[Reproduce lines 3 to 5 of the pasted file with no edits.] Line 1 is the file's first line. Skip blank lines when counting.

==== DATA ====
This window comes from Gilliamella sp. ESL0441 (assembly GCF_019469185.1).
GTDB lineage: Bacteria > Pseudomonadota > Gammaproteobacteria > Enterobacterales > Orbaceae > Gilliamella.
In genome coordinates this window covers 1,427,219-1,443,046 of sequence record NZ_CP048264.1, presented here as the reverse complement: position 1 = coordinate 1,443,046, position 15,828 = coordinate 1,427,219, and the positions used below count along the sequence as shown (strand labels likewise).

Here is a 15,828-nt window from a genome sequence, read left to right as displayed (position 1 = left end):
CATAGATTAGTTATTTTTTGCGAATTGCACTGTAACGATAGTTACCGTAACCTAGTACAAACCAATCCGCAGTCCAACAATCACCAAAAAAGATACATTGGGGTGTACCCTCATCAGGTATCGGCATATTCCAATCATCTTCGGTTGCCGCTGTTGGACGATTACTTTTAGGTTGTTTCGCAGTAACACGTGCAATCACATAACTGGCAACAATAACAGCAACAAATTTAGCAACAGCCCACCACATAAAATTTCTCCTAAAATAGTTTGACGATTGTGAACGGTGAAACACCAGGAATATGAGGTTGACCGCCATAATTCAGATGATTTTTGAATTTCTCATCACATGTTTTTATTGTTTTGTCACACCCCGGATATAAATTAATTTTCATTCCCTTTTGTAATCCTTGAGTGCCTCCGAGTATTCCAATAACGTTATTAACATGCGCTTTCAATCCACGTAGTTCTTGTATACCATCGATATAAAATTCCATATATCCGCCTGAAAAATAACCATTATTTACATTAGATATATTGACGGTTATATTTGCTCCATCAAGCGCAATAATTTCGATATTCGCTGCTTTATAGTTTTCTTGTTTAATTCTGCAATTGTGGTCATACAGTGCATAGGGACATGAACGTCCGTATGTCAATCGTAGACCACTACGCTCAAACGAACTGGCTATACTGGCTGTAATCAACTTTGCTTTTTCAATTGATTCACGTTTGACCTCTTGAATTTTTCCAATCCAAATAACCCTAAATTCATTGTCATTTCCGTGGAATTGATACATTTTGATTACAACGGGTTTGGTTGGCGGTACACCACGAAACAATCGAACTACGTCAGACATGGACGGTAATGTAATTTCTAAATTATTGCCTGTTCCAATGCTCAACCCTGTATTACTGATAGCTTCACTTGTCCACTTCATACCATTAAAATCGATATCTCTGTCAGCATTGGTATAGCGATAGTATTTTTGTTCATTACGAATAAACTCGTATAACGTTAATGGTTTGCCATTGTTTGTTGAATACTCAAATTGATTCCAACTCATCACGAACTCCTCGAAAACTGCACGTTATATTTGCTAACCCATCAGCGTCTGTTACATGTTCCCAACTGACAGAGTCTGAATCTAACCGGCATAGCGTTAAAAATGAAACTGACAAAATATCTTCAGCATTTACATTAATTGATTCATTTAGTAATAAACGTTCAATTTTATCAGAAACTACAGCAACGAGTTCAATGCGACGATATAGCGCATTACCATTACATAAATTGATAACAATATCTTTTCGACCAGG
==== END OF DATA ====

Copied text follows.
In genome coordinates this window covers 1,427,219-1,443,046 of sequence record NZ_CP048264.1, presented here as the reverse complement: position 1 = coordinate 1,443,046, position 15,828 = coordinate 1,427,219, and the positions used below count along the sequence as shown (strand labels likewise).

Here is a 15,828-nt window from a genome sequence, read left to right as displayed (position 1 = left end):
CATAGATTAGTTATTTTTTGCGAATTGCACTGTAACGATAGTTACCGTAACCTAGTACAAACCAATCCGCAGTCCAACAATCACCAAAAAAGATACATTGGGGTGTACCCTCATCAGGTATCGGCATATTCCAATCATCTTCGGTTGCCGCTGTTGGACGATTACTTTTAGGTTGTTTCGCAGTAACACGTGCAATCACATAACTGGCAACAATAACAGCAACAAATTTAGCAACAGCCCACCACATAAAATTTCTCCTAAAATAGTTTGACGATTGTGAACGGTGAAACACCAGGAATATGAGGTTGACCGCCATAATTCAGATGATTTTTGAATTTCTCATCACATGTTTTTATTGTTTTGTCACACCCCGGATATAAATTAATTTTCATTCCCTTTTGTAATCCTTGAGTGCCTCCGAGTATTCCAATAACGTTATTAACATGCGCTTTCAATCCACGTAGTTCTTGTATACCATCGATATAAAATTCCATATATCCGCCTGAAAAATAACCATTATTTACATTAGATATATTGACGGTTATATTTGCTCCATCAAGCGCAATAATTTCGATATTCGCTGCTTTATAGTTTTCTTGTTTAATTCTGCAATTGTGGTCATACAGTGCATAGGGACATGAACGTCCGTATGTCAATCGTAGACCACTACGCTCAAACGAACTGGCTATACTGGCTGTAATCAACTTTGCTTTTTCAATTGATTCACGTTTGACCTCTTGAATTTTTCCAATCCAAATAACCCTAAATTCATTGTCATTTCCGTGGAATTGATACATTTTGATTACAACGGGTTTGGTTGGCGGTACACCACGAAACAATCGAACTACGTCAGACATGGACGGTAATGTAATTTCTAAATTATTGCCTGTTCCAATGCTCAACCCTGTATTACTGATAGCTTCACTTGTCCACTTCATACCATTAAAATCGATATCTCTGTCAGCATTGGTATAGCGATAGTATTTTTGTTCATTACGAATAAACTCGTATAACGTTAATGGTTTGCCATTGTTTGTTGAATACTCAAATTGATTCCAACTCATCACGAACTCCTCGAAAACTGCACGTTATATTTGCTAACCCATCAGCGTCTGTTACATGTTCCCAACTGACAGAGTCTGAATCTAACCGGCATAGCGTTAAAAATGAAACTGACAAAATATCTTCAGCATTTACATTAATTGATTCATTTAGTAATAAACGTTCAATTTTATCAGAAACTACAGCAACGAGTTCAATGCGACGATATAGCGCATTACCATTACATAAATTGATAACAATATCTTTTCGACCAGG